The Alzheimer’s Association just released a report indicating an estimated 5.1 million Americans over age 65 now have AD. The cases of this progressive dementia are expected to rise to 7.7 million by 2030 and to an even more overwhelming 11-16 million by 2050. This is of course presuming a medical breakthrough for stopping the disease does not occur by then.
Health care costs for those suffering AD and other forms of dementia are nearly three times higher than costs for older adults not affected with dementia. Nearly every 70 seconds someone new in the US develops AD which destroys a person’s cognitive and functional abilities.
At present, nearly 2.7 million Americans over age 85 have the disease. However, it is estimated that with the first wave of baby boomers reaching 85 in 2031 3.5 million will have AD. It is presently the sixth leading cause of death for citizens of the US and the fifth leading cause in those over age 85. Indeed, death attributed to AD has increased by 47% between 2000 and 2006.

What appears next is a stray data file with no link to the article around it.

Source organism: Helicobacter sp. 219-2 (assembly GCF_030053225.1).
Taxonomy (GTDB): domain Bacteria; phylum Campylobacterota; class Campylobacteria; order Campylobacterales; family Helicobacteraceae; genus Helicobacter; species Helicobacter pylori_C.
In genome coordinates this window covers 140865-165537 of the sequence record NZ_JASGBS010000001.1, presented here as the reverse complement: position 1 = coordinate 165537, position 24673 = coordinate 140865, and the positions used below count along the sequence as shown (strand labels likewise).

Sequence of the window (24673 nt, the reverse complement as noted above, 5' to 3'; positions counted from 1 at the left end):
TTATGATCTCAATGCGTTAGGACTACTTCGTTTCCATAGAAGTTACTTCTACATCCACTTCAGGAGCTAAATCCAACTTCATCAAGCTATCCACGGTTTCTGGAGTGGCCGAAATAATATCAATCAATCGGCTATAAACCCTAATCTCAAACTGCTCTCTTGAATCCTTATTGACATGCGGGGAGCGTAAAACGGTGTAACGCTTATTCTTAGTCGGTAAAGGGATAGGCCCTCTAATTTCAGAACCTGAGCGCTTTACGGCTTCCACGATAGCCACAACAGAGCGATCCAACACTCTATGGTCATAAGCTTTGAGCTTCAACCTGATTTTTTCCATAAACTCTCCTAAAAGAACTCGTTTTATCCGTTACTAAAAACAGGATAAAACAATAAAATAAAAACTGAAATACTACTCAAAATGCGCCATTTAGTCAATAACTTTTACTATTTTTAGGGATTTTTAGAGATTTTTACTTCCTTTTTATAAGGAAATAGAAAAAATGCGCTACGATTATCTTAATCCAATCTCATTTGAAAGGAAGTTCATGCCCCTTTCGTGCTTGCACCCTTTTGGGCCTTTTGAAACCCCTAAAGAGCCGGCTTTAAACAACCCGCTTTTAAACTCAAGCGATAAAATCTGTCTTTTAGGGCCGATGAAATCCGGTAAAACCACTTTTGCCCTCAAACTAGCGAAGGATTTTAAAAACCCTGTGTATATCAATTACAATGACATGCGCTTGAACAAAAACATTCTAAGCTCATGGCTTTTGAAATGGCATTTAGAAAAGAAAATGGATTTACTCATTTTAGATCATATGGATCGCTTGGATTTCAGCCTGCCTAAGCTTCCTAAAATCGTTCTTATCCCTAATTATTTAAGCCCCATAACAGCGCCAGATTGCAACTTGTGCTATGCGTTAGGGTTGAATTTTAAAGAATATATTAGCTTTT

This is an enormous social issue as we must secure more funding for the treatment and care of those with AD. Lifestyle factors must be taken more seriously and financial and other incentives should be used to promote proactive brain health lifestyles. At present, the United States is not prepared to manage the disease given the demographic shift.